Exploring the sense and nonsense of food and health

What are the dangers of “added sugar”?

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The new food labels using the Nutrition Facts panel will be required to list the amount of “added sugars” in the food serving. Some companies are already complying but the FDA extended the dates last summer.

Our total carbohydrate intake decreased between 1909 and 1963 due to a decrease in the whole grain consumption and its accompanying  fiber. Since 1960, total carbohydrate intake has increased, but fiber intake did not rise with it, suggesting an increase in refined carbohydrates. Much of the carbohydrate added back to our diets between 1963 and 2000 came from sugars; over this time period per capita sugar consumption rose by 33%. Whole-grain breads and cereals were replaced by white bread, snack foods, and sugared soft drinks.

The types of sweeteners also changed. In the 1960’s we sweetened food with cane and beet sugar, but today most of the foods we buy are sweetened with corn sweeteners, namely high fructose corn syrup (HFCS).  This appears to be changing as more food companies are removing the HFCS  from their products.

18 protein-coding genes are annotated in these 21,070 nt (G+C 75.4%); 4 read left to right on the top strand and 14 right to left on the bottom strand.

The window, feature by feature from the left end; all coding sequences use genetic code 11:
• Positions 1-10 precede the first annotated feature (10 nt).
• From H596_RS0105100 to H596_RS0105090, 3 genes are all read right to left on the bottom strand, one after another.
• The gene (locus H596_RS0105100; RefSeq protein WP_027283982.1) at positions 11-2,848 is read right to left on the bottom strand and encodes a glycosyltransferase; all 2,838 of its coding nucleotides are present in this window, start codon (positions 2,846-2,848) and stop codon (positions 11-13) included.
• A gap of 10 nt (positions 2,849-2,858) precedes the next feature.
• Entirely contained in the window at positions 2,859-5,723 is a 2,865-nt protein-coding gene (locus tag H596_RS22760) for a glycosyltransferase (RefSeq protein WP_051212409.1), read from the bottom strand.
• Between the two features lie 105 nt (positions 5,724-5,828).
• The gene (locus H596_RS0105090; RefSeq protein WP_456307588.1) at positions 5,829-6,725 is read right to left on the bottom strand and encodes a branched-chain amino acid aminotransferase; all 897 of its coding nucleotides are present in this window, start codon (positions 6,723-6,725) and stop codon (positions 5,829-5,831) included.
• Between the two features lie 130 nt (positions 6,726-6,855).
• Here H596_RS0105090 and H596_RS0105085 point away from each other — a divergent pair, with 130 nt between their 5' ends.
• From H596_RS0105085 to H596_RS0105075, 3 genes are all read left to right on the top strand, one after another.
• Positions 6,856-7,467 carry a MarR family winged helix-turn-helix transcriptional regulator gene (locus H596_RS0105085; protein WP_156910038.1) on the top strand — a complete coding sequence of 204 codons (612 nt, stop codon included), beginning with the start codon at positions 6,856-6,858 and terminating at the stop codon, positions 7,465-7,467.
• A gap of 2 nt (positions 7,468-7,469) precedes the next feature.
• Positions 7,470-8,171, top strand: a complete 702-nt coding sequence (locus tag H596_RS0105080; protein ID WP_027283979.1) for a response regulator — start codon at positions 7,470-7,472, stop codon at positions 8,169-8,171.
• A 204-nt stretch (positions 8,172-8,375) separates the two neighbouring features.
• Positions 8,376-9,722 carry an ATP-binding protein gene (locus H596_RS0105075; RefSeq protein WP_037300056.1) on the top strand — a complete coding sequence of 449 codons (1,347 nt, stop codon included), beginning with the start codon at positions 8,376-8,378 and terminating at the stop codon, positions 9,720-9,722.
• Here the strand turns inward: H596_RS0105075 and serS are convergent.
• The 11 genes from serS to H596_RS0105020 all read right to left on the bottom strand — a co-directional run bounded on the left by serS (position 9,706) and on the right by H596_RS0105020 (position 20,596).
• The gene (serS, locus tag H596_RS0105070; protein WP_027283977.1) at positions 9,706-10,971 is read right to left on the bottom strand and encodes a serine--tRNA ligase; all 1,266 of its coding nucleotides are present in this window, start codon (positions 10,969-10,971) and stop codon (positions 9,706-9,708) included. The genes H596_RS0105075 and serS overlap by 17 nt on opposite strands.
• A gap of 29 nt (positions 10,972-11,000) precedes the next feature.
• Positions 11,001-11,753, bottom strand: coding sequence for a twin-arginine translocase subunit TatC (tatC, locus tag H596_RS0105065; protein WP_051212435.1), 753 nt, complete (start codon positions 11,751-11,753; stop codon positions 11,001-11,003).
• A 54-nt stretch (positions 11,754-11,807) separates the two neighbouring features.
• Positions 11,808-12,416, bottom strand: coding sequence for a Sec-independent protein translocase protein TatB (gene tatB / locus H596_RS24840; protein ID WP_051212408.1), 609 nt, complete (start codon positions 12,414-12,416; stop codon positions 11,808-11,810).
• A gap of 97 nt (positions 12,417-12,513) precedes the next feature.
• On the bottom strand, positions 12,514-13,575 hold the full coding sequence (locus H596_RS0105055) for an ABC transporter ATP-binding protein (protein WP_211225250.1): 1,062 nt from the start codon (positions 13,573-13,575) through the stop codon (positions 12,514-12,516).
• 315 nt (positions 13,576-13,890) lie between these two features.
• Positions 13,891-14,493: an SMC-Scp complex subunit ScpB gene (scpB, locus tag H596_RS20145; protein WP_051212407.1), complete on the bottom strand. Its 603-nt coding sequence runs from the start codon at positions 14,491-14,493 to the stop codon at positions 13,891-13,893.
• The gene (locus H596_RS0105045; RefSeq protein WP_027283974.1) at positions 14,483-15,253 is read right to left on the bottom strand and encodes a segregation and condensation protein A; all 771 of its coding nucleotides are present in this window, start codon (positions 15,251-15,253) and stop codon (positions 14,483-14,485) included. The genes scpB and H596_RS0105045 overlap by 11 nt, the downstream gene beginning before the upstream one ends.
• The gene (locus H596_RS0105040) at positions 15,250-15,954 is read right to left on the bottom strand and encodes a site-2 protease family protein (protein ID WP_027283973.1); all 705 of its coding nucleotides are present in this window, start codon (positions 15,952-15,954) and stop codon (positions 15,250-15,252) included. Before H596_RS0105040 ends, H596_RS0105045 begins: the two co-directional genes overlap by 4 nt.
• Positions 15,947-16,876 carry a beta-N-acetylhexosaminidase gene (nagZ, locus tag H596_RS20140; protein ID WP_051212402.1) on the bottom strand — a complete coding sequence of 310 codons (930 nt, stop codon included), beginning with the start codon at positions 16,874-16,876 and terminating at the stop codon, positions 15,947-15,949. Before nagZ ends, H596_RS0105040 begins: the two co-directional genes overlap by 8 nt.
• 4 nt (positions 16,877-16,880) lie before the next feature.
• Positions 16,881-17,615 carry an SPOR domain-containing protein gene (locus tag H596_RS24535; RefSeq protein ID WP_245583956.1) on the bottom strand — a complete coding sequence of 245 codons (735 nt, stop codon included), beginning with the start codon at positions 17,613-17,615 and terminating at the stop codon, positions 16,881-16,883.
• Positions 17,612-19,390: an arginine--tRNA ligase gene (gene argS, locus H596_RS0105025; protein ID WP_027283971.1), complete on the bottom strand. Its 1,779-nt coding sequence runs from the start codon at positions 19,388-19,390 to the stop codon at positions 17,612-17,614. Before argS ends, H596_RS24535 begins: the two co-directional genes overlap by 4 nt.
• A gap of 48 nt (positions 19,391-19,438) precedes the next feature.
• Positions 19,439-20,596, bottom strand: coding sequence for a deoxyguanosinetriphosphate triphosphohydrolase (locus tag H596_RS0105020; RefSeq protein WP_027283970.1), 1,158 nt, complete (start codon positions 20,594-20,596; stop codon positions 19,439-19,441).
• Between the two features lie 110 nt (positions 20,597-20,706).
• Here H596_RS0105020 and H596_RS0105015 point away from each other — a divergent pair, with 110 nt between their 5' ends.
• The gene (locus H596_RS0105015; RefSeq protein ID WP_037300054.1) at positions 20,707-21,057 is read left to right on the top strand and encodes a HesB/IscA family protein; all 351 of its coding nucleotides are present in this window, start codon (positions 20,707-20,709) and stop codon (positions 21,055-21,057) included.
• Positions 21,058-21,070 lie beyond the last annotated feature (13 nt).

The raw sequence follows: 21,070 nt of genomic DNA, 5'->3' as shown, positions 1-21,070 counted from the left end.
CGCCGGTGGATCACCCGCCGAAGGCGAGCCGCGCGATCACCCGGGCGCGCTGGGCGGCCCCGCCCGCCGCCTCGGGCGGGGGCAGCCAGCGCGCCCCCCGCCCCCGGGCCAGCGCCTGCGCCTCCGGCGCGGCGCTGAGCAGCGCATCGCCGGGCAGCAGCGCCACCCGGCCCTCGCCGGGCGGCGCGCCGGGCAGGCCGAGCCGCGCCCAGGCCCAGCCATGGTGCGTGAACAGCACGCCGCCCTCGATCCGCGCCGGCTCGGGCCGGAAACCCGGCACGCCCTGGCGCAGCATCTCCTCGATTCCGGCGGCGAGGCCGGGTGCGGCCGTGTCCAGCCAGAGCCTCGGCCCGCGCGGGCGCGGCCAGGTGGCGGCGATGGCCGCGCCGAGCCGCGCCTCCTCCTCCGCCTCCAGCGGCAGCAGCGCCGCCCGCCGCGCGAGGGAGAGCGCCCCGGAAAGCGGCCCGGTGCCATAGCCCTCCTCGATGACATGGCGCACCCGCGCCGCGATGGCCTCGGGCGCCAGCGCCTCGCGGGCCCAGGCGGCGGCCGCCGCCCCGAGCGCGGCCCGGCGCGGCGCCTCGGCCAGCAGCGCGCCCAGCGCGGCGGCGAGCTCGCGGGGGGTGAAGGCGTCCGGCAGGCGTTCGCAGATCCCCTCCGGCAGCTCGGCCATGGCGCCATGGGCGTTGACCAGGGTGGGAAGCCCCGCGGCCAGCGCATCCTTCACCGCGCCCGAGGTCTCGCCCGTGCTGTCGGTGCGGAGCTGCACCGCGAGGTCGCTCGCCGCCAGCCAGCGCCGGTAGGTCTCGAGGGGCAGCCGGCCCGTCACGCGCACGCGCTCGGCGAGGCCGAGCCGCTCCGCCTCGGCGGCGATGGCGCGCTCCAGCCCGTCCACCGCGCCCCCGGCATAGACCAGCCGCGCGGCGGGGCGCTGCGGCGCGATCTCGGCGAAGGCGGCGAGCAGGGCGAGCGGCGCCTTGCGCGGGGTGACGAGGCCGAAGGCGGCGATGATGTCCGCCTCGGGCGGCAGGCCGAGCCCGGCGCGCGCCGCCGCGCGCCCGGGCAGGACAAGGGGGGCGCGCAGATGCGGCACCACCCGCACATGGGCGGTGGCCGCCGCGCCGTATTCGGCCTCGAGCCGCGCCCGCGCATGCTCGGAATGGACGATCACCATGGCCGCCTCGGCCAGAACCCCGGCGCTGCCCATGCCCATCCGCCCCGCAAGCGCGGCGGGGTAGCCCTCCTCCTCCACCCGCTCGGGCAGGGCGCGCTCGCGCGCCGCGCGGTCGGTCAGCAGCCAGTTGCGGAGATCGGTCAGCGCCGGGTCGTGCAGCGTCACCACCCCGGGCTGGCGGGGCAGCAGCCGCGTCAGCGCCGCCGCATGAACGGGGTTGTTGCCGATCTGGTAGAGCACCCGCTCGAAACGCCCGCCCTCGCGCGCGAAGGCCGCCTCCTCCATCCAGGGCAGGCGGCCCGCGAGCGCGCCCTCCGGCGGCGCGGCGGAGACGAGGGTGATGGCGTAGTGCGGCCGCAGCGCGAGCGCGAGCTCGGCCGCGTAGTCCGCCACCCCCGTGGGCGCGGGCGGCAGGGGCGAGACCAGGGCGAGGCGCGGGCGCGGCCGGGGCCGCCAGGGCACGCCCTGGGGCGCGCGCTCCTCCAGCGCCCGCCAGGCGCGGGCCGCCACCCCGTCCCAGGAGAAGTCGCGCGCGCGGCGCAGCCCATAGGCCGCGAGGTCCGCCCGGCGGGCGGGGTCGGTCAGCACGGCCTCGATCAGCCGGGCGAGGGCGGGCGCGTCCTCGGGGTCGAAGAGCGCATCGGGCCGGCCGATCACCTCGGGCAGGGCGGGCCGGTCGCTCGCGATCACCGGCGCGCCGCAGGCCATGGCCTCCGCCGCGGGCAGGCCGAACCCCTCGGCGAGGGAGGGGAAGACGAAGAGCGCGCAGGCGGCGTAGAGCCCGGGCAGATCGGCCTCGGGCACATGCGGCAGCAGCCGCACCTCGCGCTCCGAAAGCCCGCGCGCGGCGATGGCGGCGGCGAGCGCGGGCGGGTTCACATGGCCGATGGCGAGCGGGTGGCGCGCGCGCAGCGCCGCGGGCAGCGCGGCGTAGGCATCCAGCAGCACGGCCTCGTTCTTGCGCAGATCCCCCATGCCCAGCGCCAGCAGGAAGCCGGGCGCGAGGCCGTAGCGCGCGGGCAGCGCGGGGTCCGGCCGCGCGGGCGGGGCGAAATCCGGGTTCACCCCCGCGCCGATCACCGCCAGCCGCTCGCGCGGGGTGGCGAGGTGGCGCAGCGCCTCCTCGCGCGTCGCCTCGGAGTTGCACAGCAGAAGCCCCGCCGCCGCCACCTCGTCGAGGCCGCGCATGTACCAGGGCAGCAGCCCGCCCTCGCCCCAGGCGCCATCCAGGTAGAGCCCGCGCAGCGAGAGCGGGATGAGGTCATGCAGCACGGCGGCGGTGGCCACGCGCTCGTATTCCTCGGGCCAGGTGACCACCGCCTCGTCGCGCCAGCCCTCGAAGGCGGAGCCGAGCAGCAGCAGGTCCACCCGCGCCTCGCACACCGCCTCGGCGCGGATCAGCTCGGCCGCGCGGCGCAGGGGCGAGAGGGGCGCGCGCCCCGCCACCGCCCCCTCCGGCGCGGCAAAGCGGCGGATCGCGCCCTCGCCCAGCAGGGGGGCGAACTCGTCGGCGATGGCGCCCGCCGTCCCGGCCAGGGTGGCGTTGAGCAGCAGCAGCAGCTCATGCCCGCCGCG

However, we are now advised to eat fewer foods with added sugars (now defined as sugars and syrups that have been added to foods during processing or preparation.)  Smolin and Grosvenor, Nutrition: Science and Applications, Third Edition.

The following paper discusses the possibility (although not conclusive) that fructose may be involved in the rise of what is called nonalcoholic fatty liver disease (NAFLD). It is debatable whether the culprit alone is fructose and some research indicates that over consumption of all refined sugars could be to blame, not just fructose. Since sucrose is approximately 1/2 fructose and 1/2 glucose, it is also a source of fructose in the diet.


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